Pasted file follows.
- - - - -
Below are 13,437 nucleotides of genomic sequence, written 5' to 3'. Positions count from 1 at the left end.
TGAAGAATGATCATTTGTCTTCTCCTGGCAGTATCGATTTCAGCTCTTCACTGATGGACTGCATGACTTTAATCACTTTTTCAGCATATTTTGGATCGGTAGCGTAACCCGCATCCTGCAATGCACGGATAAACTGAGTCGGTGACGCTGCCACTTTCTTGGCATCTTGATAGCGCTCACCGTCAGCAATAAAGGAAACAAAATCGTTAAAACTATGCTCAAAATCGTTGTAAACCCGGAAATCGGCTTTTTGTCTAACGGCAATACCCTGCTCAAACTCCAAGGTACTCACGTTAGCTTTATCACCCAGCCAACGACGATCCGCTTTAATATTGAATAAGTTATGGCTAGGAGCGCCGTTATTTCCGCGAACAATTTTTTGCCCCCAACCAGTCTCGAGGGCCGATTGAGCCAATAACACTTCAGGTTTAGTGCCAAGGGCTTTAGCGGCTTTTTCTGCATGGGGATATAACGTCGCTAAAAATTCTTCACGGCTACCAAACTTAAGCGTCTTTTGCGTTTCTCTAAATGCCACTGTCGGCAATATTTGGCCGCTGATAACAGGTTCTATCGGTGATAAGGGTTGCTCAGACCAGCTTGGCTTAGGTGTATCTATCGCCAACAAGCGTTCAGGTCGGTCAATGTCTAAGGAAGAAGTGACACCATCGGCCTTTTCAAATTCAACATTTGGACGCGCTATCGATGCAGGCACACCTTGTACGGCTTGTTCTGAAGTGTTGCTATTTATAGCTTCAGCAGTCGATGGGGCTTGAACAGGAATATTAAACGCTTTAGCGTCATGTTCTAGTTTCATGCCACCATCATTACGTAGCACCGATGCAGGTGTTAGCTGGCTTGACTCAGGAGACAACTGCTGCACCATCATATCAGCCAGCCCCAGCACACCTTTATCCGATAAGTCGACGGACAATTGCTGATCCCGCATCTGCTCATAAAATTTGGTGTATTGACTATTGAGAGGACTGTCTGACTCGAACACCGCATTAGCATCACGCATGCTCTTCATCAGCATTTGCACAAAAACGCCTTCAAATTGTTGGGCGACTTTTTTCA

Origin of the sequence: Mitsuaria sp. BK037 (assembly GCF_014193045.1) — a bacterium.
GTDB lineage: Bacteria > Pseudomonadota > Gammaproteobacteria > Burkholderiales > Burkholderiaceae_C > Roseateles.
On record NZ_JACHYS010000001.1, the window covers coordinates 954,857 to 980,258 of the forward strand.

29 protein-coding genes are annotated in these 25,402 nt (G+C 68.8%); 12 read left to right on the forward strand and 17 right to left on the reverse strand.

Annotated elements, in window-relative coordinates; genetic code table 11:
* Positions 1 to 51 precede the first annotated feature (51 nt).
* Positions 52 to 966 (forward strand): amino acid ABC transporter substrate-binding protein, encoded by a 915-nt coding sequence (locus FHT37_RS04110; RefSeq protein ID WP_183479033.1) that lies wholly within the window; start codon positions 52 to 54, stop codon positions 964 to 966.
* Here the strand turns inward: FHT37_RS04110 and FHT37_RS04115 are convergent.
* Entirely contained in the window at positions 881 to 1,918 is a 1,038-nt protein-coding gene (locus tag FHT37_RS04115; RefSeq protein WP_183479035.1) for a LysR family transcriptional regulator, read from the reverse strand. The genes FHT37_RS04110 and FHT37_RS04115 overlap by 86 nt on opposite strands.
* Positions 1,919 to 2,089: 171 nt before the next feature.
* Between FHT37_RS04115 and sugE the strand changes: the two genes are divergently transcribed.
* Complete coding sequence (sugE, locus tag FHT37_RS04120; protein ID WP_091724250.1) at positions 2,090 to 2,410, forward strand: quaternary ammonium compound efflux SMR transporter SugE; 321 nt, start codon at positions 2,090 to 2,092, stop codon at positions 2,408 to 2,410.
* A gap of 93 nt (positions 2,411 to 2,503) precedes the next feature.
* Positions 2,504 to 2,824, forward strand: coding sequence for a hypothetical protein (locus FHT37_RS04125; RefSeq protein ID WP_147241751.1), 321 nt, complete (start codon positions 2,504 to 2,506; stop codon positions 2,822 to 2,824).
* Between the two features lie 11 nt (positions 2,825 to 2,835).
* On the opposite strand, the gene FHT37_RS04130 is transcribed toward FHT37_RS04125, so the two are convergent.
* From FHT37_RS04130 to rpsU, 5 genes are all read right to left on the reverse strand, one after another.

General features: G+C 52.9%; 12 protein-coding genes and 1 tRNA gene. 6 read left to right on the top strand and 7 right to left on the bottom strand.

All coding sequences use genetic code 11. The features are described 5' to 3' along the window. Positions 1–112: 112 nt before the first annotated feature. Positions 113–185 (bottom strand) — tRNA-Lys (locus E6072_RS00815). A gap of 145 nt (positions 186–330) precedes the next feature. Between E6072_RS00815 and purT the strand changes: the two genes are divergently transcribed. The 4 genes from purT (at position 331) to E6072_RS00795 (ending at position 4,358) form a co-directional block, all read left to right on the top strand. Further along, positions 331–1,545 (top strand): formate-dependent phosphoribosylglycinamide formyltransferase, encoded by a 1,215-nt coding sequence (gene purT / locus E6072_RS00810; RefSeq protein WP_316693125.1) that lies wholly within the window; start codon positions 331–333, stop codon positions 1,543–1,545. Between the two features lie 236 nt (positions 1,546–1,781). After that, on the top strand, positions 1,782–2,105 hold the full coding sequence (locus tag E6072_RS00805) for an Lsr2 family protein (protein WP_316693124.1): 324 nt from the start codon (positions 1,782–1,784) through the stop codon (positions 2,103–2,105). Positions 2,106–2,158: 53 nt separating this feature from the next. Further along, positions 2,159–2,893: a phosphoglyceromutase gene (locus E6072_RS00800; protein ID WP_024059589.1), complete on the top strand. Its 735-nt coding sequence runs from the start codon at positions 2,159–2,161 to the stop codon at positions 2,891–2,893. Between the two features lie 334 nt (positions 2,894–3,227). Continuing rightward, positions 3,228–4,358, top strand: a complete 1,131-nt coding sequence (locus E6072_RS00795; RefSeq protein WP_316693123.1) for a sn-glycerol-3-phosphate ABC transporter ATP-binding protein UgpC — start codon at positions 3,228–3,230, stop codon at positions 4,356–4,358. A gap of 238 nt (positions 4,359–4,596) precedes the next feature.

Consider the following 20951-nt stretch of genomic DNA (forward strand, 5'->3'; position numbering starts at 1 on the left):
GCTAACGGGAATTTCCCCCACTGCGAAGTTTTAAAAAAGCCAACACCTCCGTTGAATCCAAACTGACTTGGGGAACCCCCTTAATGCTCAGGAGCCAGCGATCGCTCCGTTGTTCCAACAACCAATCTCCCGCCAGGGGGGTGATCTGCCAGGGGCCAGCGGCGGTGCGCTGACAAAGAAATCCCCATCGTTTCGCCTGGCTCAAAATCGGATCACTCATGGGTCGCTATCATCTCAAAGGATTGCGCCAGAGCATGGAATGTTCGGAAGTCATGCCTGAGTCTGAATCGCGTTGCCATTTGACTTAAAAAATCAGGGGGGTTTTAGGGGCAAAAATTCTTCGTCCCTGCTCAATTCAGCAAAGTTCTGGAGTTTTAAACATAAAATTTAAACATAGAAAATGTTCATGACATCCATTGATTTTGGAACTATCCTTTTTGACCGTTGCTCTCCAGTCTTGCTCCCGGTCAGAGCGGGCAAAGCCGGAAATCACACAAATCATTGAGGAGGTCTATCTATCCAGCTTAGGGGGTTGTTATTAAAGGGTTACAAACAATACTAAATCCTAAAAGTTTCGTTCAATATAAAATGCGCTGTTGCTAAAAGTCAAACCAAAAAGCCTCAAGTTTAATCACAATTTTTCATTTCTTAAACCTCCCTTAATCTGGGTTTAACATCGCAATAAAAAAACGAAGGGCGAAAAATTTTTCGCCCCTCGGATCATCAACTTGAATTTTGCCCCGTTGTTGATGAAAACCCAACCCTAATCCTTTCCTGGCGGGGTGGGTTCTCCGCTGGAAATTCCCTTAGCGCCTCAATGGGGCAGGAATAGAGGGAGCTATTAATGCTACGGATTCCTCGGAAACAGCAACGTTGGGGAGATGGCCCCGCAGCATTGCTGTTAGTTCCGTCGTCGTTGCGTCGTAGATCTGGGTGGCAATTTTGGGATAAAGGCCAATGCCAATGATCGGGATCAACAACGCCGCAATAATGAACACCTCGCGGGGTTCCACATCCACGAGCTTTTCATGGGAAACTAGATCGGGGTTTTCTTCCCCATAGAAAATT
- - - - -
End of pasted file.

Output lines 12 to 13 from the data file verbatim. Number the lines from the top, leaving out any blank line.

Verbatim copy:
* Positions 1,919 to 2,089: 171 nt before the next feature.
* Between FHT37_RS04115 and sugE the strand changes: the two genes are divergently transcribed.